Architecture for performance - exploring the relationship between architecture, dance and the city

Master Thesis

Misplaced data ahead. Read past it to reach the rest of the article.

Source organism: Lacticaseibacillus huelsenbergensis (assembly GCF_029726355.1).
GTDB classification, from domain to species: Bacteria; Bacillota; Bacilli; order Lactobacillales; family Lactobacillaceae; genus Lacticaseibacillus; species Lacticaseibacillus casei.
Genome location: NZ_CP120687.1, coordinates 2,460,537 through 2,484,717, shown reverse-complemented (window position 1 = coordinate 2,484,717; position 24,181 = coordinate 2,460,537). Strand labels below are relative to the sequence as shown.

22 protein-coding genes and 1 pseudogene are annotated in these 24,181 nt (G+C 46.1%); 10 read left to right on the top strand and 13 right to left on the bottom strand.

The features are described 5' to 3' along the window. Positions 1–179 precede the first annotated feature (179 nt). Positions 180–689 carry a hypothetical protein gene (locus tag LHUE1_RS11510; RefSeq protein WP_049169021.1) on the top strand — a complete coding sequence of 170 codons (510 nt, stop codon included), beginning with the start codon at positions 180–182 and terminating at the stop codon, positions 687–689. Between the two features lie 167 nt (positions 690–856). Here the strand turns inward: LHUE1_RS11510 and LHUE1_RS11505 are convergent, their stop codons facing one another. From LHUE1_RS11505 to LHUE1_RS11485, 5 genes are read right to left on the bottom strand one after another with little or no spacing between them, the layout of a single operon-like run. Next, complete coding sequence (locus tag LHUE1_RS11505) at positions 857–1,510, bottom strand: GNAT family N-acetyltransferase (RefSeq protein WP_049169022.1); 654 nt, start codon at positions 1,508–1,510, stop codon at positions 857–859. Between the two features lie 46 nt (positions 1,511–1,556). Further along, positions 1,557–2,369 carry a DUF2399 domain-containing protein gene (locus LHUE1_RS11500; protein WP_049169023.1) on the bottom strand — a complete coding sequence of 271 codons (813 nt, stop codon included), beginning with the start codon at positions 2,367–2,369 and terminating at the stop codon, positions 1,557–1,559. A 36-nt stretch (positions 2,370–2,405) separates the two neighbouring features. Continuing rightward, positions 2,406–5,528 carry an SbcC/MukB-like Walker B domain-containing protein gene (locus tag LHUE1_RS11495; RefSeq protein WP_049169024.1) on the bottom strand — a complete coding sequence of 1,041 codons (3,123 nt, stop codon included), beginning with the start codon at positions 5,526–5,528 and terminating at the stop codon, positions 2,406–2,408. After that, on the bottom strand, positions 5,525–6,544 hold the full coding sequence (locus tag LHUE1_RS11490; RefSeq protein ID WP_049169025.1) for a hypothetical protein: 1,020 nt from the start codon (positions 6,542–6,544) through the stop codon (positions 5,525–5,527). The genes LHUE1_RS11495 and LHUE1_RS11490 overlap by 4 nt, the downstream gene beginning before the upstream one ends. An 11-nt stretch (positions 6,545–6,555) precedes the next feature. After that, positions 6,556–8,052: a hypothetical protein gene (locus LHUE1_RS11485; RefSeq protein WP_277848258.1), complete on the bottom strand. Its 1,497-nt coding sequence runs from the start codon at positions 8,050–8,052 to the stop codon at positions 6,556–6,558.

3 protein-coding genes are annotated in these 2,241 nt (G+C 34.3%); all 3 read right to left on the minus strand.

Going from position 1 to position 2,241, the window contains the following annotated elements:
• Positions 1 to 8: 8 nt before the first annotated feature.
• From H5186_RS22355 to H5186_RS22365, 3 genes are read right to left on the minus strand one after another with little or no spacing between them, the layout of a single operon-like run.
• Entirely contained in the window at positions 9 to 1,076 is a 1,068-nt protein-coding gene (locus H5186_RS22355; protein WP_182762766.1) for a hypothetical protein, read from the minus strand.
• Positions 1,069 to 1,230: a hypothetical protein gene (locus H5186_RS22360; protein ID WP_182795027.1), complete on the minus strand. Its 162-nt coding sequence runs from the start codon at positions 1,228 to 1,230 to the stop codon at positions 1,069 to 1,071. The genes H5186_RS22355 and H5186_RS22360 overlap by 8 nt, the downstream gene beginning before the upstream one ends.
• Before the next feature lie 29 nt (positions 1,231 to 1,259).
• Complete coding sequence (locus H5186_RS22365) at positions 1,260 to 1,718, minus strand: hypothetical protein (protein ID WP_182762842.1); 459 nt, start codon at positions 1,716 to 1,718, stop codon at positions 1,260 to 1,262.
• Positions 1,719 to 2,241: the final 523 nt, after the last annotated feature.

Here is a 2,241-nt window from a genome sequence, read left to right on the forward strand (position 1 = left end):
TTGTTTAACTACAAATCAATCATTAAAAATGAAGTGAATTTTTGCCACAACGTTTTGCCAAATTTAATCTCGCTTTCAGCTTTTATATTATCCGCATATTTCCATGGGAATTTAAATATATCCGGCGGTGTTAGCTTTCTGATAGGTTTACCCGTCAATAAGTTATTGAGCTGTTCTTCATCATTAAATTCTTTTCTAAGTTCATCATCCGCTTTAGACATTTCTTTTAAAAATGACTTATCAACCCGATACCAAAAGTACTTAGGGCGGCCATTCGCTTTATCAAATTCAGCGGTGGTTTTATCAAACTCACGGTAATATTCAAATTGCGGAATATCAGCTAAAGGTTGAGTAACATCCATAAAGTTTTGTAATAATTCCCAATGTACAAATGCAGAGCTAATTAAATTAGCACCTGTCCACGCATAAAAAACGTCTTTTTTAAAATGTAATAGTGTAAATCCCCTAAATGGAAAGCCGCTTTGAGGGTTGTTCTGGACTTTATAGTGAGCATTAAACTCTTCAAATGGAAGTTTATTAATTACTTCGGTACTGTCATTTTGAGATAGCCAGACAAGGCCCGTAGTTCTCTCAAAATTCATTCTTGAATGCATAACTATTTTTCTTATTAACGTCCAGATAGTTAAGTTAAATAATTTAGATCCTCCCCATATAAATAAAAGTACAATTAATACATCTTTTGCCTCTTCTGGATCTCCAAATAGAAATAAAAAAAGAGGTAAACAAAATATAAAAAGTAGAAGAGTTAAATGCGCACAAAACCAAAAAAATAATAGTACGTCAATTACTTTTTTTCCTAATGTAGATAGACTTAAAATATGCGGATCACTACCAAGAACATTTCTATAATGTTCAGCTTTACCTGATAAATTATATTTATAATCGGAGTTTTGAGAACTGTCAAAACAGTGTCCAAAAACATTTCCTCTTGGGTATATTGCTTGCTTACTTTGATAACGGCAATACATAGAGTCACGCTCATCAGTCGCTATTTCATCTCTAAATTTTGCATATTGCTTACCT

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The focus of this investigation is the relationship between architecture and dance. The main concern is the challenge of translating dance to enhance architectural design, questioning how dance can inspire and unlock a potential in architecture through scale and movement of the body at various scales. Dance can be seen in two ways which relate and are parallels to architecture: for its interiority, the entertainment (escapist) value of dance which relates to architectural privacy; as well as for its exteriority, an activist (commentary) approach which relates to the public nature of architecture. The method I use to address this is a speculative design proposal of a dance school and theatre to test the ideas, which has Jazzart Dance Theatre as its imagined main stakeholder. The main topics are challenging the relationship between private and public space, architecture as performing art as well as an interest in accessibility (right to the city) through the movement of bodies from private entertainment into the public realm bringing connections. There is a tertiary interest in adaptive reuse which has the potential to create unique interiority and is sustainable. The key literature is ‘The Right to the city' by David Harvey, ‘The Production of Space' by Henri Lefebvre and ‘Architecture and disjunction' by Bernard Tschumi. The site where this design takes place in is the East City in Cape Town City Centre, at the corner of Harrington and Albertus Street. The site offers opportunities for claiming public space through activist performance in Harrington Square, which is re-imagined as public space; adding the nearby Fugard Theatre as an extension of the campus as well as a unique inner world with old and new buildings. The design provides escape whilst also creating a constant dialogue with the outside world.